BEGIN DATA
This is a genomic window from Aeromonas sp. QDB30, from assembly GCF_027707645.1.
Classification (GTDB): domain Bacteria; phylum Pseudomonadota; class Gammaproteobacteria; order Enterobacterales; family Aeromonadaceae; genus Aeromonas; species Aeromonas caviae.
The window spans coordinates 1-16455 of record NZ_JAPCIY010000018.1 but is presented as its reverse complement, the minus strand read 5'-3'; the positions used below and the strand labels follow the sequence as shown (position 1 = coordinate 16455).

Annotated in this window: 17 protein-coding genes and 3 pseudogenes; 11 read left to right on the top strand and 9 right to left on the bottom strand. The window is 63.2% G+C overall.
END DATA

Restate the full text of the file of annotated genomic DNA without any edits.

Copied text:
This is a genomic window from Aeromonas sp. QDB30, from assembly GCF_027707645.1.
Classification (GTDB): domain Bacteria; phylum Pseudomonadota; class Gammaproteobacteria; order Enterobacterales; family Aeromonadaceae; genus Aeromonas; species Aeromonas caviae.
The window spans coordinates 1-16455 of record NZ_JAPCIY010000018.1 but is presented as its reverse complement, the minus strand read 5'-3'; the positions used below and the strand labels follow the sequence as shown (position 1 = coordinate 16455).

Annotated in this window: 17 protein-coding genes and 3 pseudogenes; 11 read left to right on the top strand and 9 right to left on the bottom strand. The window is 63.2% G+C overall.